In his 1833 book On War, Carl von Clausewitz states that “the first task of any theory is to clarify terms and concepts that are confused…. Only after agreement has been reached regarding terms and concepts can we hope to consider the issues easily and clearly, and expect others to share the same viewpoint.” Expediting strategy definition to strategy realization also requires a common vocabulary to be leveraged across all business units or even external stakeholders who may be involved in developing solutions and helping the organization achieve its goals. This ­vocab­ulary must include a rationalized view of busi­ness terms like customer, product, and agreement for most organizations as well as any industry- or organizational-specific terms. For example, the IP organization defined common terms such as, for example, intellectual property, policy, research, classification, proceeding, and petition, as part of its business architecture.

Rationalizing and defining the business vocabulary is one of the most introspective and challenging things an organization can do. However, the shared vocab­ulary and mental model of an organization, which business architecture establishes through capability, value stream, and information mapping at the core, save immeasurable time that is otherwise lost in conversations where people talk over each other or solutions are developed that do not meet business needs. Fortunately, business architecture reference models have evolved to the point where the time and effort it takes to establish a business architecture baseline is dramatically streamlined. Moreover, a rationalized view of an enterprise is the foundation for any organization that plans to shift toward becoming a cognitive enterprise, where the cognitive enterprise is a learning organization with a centralized knowledgebase that evolves and accrues business intelligence over time.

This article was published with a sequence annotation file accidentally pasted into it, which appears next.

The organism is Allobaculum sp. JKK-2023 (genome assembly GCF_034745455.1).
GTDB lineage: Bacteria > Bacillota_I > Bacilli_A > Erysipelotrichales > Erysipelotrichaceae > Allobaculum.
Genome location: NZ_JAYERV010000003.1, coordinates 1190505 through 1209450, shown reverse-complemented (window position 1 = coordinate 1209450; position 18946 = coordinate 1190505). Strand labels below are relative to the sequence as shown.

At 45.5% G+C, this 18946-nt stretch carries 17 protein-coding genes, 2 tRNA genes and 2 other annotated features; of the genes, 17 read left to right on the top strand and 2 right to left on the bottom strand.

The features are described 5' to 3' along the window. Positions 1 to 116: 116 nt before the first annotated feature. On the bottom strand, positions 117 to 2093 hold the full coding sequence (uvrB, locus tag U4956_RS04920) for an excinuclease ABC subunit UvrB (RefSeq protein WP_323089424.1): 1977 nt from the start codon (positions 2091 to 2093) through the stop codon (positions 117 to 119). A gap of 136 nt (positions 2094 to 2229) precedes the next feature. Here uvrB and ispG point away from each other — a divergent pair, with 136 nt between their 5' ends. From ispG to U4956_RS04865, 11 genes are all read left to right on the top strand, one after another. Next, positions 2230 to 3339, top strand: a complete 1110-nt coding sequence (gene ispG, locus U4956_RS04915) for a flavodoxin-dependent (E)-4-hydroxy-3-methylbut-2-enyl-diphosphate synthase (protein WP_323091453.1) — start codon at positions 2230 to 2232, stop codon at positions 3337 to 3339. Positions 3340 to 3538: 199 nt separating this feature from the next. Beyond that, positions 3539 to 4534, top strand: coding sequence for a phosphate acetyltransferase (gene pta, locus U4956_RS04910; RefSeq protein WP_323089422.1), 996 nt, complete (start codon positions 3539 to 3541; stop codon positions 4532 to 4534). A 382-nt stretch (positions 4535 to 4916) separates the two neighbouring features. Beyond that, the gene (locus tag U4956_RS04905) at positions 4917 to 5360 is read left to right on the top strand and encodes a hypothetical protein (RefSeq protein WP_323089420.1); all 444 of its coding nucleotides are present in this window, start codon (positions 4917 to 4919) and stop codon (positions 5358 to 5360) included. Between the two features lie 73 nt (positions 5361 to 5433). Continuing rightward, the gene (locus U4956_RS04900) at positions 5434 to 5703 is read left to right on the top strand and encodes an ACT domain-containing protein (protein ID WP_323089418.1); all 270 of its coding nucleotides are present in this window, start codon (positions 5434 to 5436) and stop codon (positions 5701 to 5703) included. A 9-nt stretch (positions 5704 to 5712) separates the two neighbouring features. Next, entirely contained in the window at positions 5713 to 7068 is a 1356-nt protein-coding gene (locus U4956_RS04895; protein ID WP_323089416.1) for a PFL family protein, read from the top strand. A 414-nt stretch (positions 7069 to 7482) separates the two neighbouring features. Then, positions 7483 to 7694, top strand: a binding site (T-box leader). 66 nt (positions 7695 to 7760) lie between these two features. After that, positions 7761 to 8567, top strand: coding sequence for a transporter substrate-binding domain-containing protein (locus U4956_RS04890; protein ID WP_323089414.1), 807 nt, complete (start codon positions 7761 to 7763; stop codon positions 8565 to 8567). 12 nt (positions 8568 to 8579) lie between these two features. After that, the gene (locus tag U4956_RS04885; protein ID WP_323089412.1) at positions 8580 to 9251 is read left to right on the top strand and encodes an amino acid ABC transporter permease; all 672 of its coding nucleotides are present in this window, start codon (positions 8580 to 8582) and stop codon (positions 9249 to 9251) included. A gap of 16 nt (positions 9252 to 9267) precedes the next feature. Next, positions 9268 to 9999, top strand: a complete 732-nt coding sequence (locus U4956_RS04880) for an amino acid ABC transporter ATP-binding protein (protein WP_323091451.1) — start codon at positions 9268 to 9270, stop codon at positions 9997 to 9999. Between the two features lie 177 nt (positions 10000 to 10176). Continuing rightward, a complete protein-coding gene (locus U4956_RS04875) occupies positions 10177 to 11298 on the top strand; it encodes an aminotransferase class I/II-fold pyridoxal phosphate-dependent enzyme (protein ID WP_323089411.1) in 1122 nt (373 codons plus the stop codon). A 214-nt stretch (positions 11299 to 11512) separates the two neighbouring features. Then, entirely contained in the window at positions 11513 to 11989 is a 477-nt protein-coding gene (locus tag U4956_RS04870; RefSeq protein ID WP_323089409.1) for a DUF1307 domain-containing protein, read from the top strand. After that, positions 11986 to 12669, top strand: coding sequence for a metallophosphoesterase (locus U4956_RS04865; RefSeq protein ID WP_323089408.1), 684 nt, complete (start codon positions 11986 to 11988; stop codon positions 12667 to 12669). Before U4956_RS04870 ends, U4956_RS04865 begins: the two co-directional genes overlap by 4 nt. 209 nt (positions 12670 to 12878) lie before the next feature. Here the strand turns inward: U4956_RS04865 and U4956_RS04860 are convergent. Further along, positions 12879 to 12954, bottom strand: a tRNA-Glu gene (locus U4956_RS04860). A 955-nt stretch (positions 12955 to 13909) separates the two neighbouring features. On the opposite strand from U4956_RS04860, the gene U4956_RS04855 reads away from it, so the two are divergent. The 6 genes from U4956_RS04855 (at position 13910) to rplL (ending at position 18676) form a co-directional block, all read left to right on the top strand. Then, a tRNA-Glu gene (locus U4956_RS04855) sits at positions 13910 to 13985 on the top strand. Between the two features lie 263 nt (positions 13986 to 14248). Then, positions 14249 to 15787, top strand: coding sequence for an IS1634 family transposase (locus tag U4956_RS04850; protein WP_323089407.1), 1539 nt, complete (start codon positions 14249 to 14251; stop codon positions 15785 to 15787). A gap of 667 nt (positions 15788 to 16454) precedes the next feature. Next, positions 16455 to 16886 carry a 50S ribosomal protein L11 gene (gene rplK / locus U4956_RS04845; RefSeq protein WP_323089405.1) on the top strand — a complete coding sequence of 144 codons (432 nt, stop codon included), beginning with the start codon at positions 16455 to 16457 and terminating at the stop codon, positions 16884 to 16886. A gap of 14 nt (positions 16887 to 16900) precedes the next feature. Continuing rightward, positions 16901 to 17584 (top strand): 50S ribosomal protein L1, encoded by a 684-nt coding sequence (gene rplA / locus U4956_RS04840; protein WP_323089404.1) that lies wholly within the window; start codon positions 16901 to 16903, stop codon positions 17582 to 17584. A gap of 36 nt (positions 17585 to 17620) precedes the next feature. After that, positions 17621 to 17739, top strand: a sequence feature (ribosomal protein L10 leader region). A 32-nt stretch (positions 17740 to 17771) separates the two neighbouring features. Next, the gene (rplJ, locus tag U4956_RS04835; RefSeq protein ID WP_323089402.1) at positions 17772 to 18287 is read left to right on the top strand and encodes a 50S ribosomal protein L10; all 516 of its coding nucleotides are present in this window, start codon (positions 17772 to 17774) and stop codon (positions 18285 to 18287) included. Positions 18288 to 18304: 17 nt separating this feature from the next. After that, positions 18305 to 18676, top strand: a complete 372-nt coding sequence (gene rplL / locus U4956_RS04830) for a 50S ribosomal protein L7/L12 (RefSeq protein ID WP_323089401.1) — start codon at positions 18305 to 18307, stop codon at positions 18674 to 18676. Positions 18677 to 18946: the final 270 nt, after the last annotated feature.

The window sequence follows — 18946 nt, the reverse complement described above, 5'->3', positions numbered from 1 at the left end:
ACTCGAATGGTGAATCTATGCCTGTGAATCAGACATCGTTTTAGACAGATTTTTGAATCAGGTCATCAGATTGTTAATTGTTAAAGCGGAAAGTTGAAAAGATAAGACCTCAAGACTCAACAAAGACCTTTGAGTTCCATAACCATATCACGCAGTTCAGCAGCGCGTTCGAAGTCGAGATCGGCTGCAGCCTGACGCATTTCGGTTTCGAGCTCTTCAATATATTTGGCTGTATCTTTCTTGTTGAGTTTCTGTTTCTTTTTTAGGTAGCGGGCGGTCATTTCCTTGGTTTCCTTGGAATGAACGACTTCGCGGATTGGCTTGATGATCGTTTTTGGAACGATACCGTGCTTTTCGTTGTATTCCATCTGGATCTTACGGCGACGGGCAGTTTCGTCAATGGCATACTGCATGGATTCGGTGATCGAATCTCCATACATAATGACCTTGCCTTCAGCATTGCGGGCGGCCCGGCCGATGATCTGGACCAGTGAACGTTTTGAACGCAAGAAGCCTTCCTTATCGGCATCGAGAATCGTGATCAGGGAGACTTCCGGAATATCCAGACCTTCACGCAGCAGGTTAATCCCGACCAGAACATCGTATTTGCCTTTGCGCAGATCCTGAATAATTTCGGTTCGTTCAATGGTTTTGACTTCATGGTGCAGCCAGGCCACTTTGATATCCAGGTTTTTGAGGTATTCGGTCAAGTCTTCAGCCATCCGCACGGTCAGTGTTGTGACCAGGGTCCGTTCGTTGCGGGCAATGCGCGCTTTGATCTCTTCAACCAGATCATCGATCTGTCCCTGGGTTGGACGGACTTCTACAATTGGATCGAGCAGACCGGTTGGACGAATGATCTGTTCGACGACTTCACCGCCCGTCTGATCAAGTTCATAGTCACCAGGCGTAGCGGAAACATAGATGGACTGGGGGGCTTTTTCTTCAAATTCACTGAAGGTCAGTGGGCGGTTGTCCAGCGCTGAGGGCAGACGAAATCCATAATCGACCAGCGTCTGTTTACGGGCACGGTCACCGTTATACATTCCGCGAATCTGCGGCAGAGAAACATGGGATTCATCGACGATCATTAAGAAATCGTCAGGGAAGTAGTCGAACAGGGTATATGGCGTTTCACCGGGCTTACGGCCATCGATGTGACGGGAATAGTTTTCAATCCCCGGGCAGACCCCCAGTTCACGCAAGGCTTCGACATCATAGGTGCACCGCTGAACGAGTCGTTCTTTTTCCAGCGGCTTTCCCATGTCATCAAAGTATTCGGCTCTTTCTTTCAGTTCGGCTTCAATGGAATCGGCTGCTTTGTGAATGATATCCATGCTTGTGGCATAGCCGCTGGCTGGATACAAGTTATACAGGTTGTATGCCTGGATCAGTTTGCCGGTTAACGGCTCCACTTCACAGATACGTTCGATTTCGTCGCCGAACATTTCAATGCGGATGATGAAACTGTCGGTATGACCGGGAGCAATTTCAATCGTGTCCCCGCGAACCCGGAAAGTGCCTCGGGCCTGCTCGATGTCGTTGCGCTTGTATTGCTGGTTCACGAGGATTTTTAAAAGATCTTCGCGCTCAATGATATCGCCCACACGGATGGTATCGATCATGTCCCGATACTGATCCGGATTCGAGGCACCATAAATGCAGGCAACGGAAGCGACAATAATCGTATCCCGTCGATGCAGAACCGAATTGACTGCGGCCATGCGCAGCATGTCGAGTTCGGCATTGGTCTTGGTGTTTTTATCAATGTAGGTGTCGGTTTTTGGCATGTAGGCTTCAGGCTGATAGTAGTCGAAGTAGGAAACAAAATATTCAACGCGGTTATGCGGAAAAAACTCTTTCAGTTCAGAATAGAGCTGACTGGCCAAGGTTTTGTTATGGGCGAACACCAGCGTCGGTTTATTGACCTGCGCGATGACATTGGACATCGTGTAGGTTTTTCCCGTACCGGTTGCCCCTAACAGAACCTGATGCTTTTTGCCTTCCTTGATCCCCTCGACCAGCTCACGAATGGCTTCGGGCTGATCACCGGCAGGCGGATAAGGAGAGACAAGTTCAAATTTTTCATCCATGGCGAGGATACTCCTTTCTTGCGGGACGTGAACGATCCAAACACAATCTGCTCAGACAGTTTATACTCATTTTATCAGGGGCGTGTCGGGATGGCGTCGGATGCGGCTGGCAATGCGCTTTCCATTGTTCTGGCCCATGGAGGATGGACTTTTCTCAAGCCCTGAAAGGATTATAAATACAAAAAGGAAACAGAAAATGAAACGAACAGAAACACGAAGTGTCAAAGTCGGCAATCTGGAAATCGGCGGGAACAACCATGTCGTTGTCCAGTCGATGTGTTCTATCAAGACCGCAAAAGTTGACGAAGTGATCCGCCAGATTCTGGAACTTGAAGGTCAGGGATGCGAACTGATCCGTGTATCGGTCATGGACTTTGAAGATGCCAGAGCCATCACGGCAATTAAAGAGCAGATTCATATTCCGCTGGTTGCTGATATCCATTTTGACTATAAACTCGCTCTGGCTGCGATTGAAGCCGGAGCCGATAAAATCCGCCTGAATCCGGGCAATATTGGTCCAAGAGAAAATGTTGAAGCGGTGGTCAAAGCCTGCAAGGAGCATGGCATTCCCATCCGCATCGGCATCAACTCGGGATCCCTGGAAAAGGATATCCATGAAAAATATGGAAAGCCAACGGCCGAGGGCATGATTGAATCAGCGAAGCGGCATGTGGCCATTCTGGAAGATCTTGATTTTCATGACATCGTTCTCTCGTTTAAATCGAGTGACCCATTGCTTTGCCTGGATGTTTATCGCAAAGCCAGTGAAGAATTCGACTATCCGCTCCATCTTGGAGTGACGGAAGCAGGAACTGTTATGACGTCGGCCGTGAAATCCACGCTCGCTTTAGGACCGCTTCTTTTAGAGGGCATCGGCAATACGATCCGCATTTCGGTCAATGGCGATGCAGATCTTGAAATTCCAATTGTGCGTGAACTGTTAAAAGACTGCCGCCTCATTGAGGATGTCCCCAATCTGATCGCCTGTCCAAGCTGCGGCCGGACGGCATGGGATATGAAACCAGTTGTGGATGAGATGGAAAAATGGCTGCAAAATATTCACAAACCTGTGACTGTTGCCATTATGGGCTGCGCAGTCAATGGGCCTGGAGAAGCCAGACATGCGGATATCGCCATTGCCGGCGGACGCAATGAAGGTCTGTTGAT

Business Architecture Fosters Strategy/Initiative Alignment and Prioritization

Consider that a given organization will often have many strategies it wishes to address. In the IP example, the executive team had a long list of strategic objectives that it had to prioritize across a five-year program and dozens of projects and project teams. The two examples discussed thus far involved one project designed to enable expedited, effective international IP registration with a second project centered on streamlining effective petition resolution. To accommodate executive directives and priorities, the agency had to execute several parallel projects under a single program, as illustrated in Figure 3.

Figure 3 — Strategies delivered through clearly delineated, business architecture–framed projects.
Figure 3 — Strategies delivered through clearly delineated, business architecture–framed projects.
 

In the IP transformation scenario, the overall program ensured that projects moved very quickly from stated objective to the delivery of work, which applied Agile project delivery principles leveraging two-week sprints, Agile epics and user stories, daily standups, backlog management, and Scrum-of-Scrums. With one exception of the case where the initial international registration project team went rogue and refused to leverage the value-stream-and-capability-framed project per­spective, work progressed efficiently and smoothly from value stream stage to stage, across targeted stakeholders, focused on automating or otherwise improving enabling capabilities at each phase.